“We’re going to my family home. Broch Tuarach, or Lallybroch, as we call it. It would normally be only a few days' ride, but…,” he looked at his shoulder, then at me, “but it might take us a few more, depending on our pace.”
“And how long do you think it will take for the redcoats to move on from the hill?”
“I dinna ken. A few weeks or a month...at least.”
I sucked in a breath. A month?! My job! People will think I just ran off. Or perhaps that something terrible happened to me!
I looked around. I guess some would consider the situation I was in “terrible.” For some reason, I had a hard time thinking of it as such in the arms of James Alexander Malcolm MacKenzie Fraser of Broch Tuarach.
A month. I had a month with this man before I went home...if I even COULD get home. What if I never made it back?
The thought made me sick to my stomach.
“Dinna fash, Sassenach. You need not be scairt so long as ye’re wi’ me.”
His eyes drew me back in. “Thank you, Jamie,” I said, pouring all the sincerity I could into the words.
Sunlight chose that moment to pierce through the clouds and trees and shine on Jamie’s beautiful face. The vibrant light glittered on his flaming hair, making him look like a torch or beacon calling me home.
“Come let’s walk, lass. Ye’ll want the sun to dry ye before it goes down. Spring nights in the highlands carry a bite wi’out a fire.”
He helped me to my feet, and I helped him to his.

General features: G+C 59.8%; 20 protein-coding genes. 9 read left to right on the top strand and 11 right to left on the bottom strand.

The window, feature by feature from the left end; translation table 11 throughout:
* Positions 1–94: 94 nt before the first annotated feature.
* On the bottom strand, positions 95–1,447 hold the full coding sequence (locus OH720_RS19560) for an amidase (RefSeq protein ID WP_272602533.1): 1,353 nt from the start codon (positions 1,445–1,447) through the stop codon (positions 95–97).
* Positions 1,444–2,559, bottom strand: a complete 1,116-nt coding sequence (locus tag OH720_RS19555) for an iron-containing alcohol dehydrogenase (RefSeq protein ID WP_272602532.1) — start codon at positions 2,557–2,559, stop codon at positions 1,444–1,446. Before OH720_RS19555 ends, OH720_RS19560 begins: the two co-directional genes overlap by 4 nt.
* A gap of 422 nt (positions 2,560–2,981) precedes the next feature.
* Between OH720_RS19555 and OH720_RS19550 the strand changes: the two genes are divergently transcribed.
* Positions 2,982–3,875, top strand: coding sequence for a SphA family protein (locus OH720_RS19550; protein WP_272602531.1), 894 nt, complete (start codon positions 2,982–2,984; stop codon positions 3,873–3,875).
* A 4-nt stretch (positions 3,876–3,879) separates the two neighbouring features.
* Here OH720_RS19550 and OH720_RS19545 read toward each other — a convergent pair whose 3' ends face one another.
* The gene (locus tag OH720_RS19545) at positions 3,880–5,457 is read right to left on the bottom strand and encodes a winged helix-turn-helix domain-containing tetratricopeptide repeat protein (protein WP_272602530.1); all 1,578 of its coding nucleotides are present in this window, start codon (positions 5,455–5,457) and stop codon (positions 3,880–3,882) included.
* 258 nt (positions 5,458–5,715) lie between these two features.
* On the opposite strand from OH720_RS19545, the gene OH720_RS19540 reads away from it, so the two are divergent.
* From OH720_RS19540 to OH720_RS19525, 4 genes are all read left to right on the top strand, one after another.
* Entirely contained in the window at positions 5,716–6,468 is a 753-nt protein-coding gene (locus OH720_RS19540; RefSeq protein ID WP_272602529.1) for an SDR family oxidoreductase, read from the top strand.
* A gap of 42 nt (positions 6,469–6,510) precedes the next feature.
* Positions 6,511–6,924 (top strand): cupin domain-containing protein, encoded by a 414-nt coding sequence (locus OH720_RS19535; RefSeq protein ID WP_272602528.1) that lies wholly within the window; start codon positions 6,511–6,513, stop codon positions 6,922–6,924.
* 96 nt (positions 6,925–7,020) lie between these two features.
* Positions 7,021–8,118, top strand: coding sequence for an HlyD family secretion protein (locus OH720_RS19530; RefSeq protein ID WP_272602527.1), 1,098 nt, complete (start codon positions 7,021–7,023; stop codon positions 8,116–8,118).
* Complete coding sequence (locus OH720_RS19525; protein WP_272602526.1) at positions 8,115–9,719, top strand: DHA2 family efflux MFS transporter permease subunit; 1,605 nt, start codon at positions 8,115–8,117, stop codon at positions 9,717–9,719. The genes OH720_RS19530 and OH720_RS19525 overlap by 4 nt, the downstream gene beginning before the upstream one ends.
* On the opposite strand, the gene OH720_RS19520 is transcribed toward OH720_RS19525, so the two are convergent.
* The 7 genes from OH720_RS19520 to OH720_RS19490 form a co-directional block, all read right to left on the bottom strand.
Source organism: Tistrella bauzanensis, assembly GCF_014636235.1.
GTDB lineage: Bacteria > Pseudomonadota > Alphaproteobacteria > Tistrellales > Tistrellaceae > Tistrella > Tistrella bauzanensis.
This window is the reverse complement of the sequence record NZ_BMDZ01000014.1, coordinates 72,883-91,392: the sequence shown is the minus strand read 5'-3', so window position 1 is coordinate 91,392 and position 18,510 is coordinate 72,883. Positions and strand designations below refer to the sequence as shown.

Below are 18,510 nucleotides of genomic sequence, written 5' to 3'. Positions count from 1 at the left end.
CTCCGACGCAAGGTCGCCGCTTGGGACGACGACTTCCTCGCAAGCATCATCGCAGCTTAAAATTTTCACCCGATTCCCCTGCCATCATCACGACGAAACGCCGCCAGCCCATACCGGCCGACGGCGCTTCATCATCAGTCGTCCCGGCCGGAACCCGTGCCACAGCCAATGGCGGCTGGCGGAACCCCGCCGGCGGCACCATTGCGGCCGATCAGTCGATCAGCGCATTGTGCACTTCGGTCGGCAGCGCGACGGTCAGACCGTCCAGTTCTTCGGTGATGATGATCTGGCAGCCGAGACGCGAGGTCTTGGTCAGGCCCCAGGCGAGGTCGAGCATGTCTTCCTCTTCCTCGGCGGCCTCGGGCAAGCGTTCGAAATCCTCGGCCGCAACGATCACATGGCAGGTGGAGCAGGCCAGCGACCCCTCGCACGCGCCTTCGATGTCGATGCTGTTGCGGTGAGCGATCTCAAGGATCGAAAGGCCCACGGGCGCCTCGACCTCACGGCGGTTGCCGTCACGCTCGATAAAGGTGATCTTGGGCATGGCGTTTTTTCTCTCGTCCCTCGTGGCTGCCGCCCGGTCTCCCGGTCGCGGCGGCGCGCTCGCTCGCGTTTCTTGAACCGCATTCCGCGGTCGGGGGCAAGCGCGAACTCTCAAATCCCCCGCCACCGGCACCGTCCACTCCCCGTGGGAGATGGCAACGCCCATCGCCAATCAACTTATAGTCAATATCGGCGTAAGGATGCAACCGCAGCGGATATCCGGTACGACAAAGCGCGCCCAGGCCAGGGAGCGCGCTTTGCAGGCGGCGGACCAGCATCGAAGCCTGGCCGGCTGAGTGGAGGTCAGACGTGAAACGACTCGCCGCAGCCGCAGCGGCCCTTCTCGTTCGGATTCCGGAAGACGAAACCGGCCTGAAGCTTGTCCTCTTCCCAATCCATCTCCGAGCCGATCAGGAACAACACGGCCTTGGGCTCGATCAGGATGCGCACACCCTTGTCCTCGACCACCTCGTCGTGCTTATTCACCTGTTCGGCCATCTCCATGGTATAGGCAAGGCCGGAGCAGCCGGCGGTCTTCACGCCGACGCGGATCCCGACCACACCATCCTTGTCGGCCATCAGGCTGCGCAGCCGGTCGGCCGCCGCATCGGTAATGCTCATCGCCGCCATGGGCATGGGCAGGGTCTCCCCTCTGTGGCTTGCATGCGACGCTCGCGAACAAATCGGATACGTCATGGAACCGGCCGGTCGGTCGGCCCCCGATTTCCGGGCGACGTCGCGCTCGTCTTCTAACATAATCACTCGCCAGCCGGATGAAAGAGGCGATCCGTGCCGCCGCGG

“Let me fix your bandages, first.” I pulled open the top of his shirt to check the wound. It was looking as well as it could be for something so fresh. It had stopped bleeding anyway. I quickly sanitized the wound and fixed the bandages. He was ever the compliant patient. He just stood there and let me have my way with him with little in the way of complaint. He stared down at me with a look of sweet indulgence.
I was quite certain I wasn’t the only one with a crush.
“There, all set,” I said. “Let’s get you some water and a bit more to eat.”
“Aye,” he said softly. His hand dropped to my lower back as he led me to the creek.
I pulled off his coat and set it on a bush to dry in the sun. The berries I’d picked earlier had long since washed away. I ripped off another piece of my slip to carry them in.
I could hear Jamie chuckling at me from where he knelt by the creek. “Preserve what’s left of your wee shift, or I’ll be presenting ye to my family covered in naught but bracken. Ye can use my sporran to carry berries and the like.”
Since I’d already ripped the piece off, I just shrugged and filled it again.
“There’s a clearing not far from here. Ye’ll have good sunlight there.”
“Lead the way, soldier.”
Jamie put out his good arm in courtly invitation. I locked my arm through his, and we set off for a walk. He did his best to avoid looking down at my wet dress in the sunlight. The ground was wild and uneven, and my shoes weren’t built for the terrain. I leaned heavily on Jamie who walked as though he was strolling down a flat, cement sidewalk.
“Here.” I handed him a berry. The little fruit looked so tiny in his large hands. He popped it in his mouth with amusement. I handed him a few more. “You know this land well, don’t you?”
He laughed, “Oh, aye. By nine years old, my Da ensured I could find my way home from anywhere in the highlands.”
“What happened to your father?...If you don’t mind my asking.”
“Apoplexy...a few years back.”
“Oh, Jamie...” It was still fresh then. I could hear the pain permeate deep in his voice.
“He’s wi’ my Ma and my brother, now.” He sounded like he was trying to convince himself there was some benefit to the loss of his father. “My brother died of the pox when we were weans, and my Ma in childbirth.”
I squeezed his arm at the thought of the pain he must’ve gone through with so much loss early in his young life. He smiled sweetly down at me to let me know he was alright.